In addition to its cancer applications, the research provides some basic answers about how stem cells work and paves the way for further research, according to Dailey.

“We were approaching intestinal epithelial stem cells as a model system to ask: ‘How can you make tissues of different sizes and cellular makeup? Can you feed stem cells of your kidneys or bone marrow and get different types of tissue?’ There's a lot to learn, but we had to start from the beginning,” Dailey says.

The article, “Glucose stimulates intestinal epithelial crypt proliferation by modulating cellular energy metabolism,” is published in the Journal of Cellular Physiology.

To contact our editorial team please email us at editorial@cnsmedia.com

Related Articles

Health & Nutrition News

Morning workout: Speed up your metabolism with breakfast, study suggests

15 Aug 2018 --- Eating breakfast before exercise may “prime” the body to burn carbohydrates during exercise and more rapidly digest, absorb and metabolize food after working out, University of Bath researchers have shown in a study published in American Journal of Physiology: Endocrinology and Metabolism.

Health & Nutrition News

Baobab resurgence? Things are looking up for the “upside down” tree

14 Aug 2018 --- The baobab superfruit has been enjoying an NPD resurgence, boosted by renewed interest in the digestive health and low GI space, as well its strong potential for use in the sports nutrition market. The superfood – which is touted as offering low GI appeal, a high dietary fiber content and for being rich in vitamin C – has seen annual growth of 53 percent, according to Innova Market Insights data. Speaking to NutritionInsight, Henry Johnson, baobab specialist at EcoProducts, details the growing array of applications for the superfood, as well as the economic ripening of the environment for market growth for baobab.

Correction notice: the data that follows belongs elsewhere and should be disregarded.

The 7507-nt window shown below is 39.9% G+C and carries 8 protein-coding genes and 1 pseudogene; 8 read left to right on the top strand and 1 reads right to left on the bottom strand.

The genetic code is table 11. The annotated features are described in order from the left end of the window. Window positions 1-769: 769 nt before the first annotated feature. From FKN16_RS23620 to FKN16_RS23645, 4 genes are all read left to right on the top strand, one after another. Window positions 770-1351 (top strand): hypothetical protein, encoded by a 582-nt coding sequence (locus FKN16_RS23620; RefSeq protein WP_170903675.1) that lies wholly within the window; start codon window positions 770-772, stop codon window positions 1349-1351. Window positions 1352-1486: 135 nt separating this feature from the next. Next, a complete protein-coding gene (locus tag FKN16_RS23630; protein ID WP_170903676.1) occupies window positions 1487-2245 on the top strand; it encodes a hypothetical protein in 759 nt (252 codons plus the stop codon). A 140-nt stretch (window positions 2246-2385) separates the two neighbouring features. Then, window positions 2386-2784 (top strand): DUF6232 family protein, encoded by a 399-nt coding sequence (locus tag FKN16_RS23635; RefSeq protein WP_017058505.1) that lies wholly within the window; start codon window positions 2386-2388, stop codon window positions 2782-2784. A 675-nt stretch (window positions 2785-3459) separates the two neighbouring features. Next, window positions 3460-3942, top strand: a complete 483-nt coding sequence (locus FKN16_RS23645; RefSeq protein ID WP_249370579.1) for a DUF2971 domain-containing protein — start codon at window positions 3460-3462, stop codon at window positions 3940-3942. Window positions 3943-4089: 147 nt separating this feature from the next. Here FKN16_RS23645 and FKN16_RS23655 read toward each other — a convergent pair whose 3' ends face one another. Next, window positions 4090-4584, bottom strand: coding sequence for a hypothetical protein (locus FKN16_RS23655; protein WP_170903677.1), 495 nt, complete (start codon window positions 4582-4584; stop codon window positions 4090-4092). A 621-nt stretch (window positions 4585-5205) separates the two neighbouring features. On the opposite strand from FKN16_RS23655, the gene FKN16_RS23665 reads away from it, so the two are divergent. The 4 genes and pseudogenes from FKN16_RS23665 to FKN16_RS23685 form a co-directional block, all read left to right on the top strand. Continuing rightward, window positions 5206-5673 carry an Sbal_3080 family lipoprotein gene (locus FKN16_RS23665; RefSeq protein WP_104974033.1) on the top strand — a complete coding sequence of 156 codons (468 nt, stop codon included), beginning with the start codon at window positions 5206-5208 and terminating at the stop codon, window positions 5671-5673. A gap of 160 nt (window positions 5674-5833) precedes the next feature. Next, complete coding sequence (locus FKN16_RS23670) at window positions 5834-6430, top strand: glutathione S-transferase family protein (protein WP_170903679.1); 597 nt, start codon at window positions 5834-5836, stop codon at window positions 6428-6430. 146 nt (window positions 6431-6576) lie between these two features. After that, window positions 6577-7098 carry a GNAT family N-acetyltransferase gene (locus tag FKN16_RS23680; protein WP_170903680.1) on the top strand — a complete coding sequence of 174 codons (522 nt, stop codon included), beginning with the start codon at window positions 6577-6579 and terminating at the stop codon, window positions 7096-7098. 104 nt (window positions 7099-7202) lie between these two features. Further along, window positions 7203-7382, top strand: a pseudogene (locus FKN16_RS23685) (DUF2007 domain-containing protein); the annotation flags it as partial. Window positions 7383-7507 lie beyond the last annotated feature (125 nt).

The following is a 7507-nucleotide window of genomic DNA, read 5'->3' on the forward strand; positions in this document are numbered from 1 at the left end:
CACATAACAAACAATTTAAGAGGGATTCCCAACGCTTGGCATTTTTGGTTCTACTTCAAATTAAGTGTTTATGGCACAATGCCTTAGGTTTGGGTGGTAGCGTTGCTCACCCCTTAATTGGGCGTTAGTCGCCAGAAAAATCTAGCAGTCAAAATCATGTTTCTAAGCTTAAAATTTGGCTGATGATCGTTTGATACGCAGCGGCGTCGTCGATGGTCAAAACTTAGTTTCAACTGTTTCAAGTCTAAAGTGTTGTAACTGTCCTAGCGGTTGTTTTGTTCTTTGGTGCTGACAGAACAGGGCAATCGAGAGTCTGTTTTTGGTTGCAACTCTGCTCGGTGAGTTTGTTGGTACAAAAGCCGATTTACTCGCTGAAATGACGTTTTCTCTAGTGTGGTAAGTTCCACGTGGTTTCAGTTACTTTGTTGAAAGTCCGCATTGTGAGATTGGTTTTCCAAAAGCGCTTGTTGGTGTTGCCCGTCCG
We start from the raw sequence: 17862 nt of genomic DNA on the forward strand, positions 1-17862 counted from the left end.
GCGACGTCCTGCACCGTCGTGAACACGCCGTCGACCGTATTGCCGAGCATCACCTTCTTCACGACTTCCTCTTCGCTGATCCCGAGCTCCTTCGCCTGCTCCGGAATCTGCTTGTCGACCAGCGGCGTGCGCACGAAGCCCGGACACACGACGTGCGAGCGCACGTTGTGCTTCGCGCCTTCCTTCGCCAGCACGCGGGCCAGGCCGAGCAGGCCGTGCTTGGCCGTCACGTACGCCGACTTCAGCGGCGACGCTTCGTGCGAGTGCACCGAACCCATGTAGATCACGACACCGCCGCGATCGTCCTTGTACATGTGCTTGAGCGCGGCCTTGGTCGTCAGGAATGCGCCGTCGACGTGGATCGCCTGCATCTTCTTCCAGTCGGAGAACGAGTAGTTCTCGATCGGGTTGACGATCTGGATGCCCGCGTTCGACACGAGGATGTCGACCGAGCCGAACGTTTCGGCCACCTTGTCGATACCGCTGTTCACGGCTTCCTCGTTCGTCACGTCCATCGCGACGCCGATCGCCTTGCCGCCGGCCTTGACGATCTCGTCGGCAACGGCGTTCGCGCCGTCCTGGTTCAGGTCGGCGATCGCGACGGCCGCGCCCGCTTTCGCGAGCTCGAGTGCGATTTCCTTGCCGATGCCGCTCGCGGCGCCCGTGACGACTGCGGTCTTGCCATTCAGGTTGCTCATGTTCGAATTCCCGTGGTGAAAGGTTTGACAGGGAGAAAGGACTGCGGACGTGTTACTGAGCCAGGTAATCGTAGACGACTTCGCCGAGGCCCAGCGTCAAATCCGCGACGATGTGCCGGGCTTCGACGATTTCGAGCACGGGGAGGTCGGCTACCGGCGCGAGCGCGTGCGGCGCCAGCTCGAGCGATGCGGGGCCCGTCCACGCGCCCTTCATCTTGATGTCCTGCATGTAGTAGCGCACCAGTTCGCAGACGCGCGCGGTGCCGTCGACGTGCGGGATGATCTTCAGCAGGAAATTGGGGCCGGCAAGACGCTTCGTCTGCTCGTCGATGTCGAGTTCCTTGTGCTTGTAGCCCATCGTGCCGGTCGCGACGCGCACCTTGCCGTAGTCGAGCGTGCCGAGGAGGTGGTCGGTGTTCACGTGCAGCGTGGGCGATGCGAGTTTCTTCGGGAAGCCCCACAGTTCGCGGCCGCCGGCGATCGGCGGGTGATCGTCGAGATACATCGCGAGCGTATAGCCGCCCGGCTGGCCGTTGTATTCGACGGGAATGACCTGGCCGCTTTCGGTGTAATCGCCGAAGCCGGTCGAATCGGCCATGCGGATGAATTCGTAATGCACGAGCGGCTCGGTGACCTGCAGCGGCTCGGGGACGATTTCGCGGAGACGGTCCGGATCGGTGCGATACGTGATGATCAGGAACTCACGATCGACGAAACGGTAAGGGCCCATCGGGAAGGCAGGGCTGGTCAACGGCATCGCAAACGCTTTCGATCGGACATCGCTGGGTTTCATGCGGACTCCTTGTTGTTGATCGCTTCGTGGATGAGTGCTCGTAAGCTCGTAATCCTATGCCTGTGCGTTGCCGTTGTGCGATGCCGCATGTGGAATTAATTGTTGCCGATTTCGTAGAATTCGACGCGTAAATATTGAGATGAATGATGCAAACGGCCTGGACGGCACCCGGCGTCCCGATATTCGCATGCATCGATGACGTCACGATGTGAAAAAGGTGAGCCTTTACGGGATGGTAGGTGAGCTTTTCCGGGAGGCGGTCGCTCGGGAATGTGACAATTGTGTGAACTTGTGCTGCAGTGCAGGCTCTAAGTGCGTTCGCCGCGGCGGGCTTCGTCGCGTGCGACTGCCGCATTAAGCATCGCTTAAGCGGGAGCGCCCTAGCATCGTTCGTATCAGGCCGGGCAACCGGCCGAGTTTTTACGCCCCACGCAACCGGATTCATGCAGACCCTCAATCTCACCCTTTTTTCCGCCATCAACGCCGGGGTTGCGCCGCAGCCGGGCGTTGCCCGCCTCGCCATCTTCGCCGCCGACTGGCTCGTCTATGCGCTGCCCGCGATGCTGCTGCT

Health & Nutrition News

GOS holds dietary fiber potential: FrieslandCampina eyes new applications

13 Aug 2018 --- FrieslandCampina is targeting the dietary fiber opportunity for its Galacto-Oligosaccharides (GOS). The move comes in response to the recent FDA green light on specific dietary fibers which presents new market opportunities and application areas. “There is a lot of interest in clean, green and label-friendly ingredients and fiber is one that they are looking for, but in good tasting applications. This really means a lot more flexibility for formulators to offer something that has both prebiotic and fiber benefits,” Sarah Staley of FrieslandCampina tells NutritionInsight on the topic of GOS as a trending prebiotic fiber.

Health & Nutrition News

Weekly roundup: Lycored awarded for campaign, Support for probiotics in countering depression

10 Aug 2018 --- This week, Lycored was awarded for their innovative #rethinkbeautiful campaign and Good in Bloom initiative, while a new study supports the hypothesis that the modification of microbial ecology in human gut by supplementing probiotics may be an alternative strategy to ameliorate or prevent depression.

Health & Nutrition News

Is keto a no no? Trending diet leads to increased risk of diabetes, suggests animal study

09 Aug 2018 --- Trending ketogenic diets, which are low carbohydrate high fat eating plans that are known to lead to weight loss, may cause an increased risk of Type 2 diabetes in the early stage of the diet, according to new research published in The Journal of Physiology. Zurich-based researchers showed that even though ketogenic diet fed animals appear healthy in the fasted state, they exhibit decreased glucose tolerance to a greater extent than high carbohydrate, high fat, western style diet (HFD) fed animals.

More Articles
URL : http://www.nutritioninsight.com:80/news/stem-cells-in-intestinal-lining-may-shed-light-on-behavior-of-cancer-cells.html